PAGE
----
Sunday, July 17, 2011

Ke$ha-What a Brilliant Mind!

 I think that when the record companies start to look at why record sales have been declining for the last decade, they might want to take a close look at a few things. Let’s start with Autotune. Autotune is the audio plug in that makes anyone or anything with a mouth sound like an opera singer.  You don’t have to actually be able to carry a tune.  Autotune will make sure that you have perfect pitch.  It is now a standard in contemporary music production.  Years ago you actually had to have a modicum of singing ability to make it as a star.  The marketplace would recognize soon enough if you were serious about your craft like the Beatles or just another one hit wonder like Whale’s smash hit “Hobo Humpin' Slobo Babe.” Remember that one?  I didn’t think so.  Autotune is also responsible for the robot like effects that make T-Pain sound, well, like T-Pain.  What up Bartender?

Listen to the Bobby Hatfield of the Righteous Brothers sing “Unchained Melody.”  What a set of pipes!  Clean, crisp, pure and, oh by the way, on key. Or how about Roberta Flack singing “The First Time Ever I Saw Your Face.”  Hauntingly beautiful.  Listen to any Roy  Orbison songs.  He could hit three octaves.  Same thing with Freddy Mercury of Queen.  These people had talent.  I realize these days that time is money and most, if not all, song production is done with Pro-Tools.  Producers and engineers don’t have time for take after take until the artist gets it right.  One or two takes, click the mouse, adjust a dial or two and voila, perfect song.  Did too many lines of cocaine last night?  No problem! Autotune will fix that.  Randy Jackson says, “You are too pitchy dawg!”  Autotune will fix that too.  It is unfortunate that electronics has displaced talent. 

The other reason is lyrics that border on the absurd. When I was growing up and listening to records, you know vinyl, we listened and tried to divine the meaning of the lyrics.  You couldn’t Google the lyrics and a lot of albums simply did not come with lyrics on the liner notes.  We would spend hours listening to the songs over and over again until we could not only sing them, but figure out what they meant.  Songs like; Simon and Garfunkle’s Bridge Over Troubled Waters, One Love by Bob Marley, or Whiter Shade of Pale by the Procul Harem.  I mean Charlie Manson thought the Beatles were talking to him through the White Album.  That’s hardcore stuff.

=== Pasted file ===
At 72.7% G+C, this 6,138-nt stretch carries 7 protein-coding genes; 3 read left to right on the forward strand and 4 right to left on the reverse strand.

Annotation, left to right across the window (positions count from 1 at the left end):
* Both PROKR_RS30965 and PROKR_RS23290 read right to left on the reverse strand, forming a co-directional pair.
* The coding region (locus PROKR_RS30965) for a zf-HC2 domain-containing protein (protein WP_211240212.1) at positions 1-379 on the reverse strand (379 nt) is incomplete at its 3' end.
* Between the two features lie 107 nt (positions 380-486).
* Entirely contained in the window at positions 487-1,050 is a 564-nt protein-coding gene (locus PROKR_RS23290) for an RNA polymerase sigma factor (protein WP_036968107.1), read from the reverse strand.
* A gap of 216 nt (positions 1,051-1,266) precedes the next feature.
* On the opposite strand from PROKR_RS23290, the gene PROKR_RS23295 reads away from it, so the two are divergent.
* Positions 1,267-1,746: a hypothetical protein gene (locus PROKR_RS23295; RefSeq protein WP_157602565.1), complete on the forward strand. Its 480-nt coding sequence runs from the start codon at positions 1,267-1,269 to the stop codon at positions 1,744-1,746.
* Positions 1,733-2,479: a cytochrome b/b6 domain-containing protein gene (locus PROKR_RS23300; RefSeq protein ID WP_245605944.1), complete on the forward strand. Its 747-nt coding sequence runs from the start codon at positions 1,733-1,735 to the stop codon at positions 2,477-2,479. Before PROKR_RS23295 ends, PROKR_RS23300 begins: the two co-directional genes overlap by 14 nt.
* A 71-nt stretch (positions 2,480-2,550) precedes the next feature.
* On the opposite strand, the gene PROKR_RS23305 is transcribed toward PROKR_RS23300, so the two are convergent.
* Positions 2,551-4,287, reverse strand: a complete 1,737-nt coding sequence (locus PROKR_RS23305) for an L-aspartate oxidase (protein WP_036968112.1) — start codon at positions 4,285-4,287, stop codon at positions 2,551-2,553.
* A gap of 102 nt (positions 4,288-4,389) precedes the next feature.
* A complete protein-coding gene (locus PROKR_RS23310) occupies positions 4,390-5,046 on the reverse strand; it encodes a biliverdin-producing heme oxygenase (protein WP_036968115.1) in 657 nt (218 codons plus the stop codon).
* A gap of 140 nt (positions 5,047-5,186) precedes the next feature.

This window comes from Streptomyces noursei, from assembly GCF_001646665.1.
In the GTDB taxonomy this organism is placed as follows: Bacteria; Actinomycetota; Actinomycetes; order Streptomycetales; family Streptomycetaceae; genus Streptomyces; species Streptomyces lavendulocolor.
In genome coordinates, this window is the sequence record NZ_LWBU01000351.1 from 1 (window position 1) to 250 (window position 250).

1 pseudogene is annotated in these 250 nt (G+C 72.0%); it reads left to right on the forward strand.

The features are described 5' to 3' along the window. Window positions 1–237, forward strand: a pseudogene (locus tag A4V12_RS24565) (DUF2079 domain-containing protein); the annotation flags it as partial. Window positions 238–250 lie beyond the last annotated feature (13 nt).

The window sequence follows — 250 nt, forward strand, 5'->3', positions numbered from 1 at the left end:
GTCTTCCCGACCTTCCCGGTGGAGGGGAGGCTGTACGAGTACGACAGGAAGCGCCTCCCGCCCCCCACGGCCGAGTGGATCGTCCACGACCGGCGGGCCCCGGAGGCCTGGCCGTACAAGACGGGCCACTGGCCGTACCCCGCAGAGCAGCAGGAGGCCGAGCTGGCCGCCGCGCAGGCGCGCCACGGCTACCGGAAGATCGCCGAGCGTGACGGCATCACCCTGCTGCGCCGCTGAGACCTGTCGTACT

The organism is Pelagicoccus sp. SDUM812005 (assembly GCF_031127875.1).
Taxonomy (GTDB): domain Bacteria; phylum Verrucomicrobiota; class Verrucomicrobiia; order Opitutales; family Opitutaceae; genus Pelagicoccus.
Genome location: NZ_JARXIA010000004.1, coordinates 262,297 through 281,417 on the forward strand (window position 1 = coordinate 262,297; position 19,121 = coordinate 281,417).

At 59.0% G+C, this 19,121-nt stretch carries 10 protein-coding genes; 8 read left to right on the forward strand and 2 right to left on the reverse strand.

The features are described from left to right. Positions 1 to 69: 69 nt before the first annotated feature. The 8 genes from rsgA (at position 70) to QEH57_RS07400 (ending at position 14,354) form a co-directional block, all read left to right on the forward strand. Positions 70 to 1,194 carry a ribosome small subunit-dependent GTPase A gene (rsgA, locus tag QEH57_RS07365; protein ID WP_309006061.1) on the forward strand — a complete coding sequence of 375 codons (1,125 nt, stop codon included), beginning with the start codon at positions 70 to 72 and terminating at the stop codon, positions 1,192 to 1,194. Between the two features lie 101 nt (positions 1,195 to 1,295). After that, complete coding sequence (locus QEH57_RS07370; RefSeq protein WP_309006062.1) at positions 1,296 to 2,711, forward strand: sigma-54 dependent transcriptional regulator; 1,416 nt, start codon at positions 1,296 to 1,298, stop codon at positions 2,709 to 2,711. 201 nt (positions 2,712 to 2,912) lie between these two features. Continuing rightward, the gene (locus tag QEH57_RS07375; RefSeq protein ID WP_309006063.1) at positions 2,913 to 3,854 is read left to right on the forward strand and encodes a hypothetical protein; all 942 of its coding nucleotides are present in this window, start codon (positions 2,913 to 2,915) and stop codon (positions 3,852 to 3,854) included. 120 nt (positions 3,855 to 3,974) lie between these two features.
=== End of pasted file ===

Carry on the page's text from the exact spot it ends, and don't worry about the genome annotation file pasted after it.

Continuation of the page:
Fast forward to today for a little...

Back door cracked
We don't need a key
We get in for free
No VIP sleaze
Drink that kool-aid
Follow my lead
Now you're one of us
You're coming with me
It's time to kill the lights and shut the DJ down
This place about to-
Tonight we're taking over, no one's getting out
This place about to blow (repeat several dozen times)

That little ditty was penned by serious songwriter Ke$ha who considers herself a songwriter before and above everything else.  She has writing credits on Britney Spears new song “Till The World Ends.”  Here is a sample...

This kicked in, got your tongue tied in knots I see
Spit it out cause I'm dying for company
I notice that you got it
You notice that I want it
You know that I can take it 
To the next level baby
If you want this good sh@#
Sicker than the remix
Baby let me blow your mind tonight

That’s pretty serious songwriting.  I’ve been trying to unlock the meaning of “If you want this good sh@# Sicker than the remix” for weeks.   I’m still stumped.

How does this creative mind come up with these powerful lyrics?  Here’s a quote from the Esquire Magazine interview. “I'll usually go out, have one f!@#ing insane night, come home half-drunk, stumbling, and write down a few words. The next morning I'll wake up and be like, Whoa, this story needs to be told.”  Whoa is right.  Who knew writing could be so easy?  I think I will now kill a bottle of Jack Daniel’s and write the next Pulitzer Prize. 

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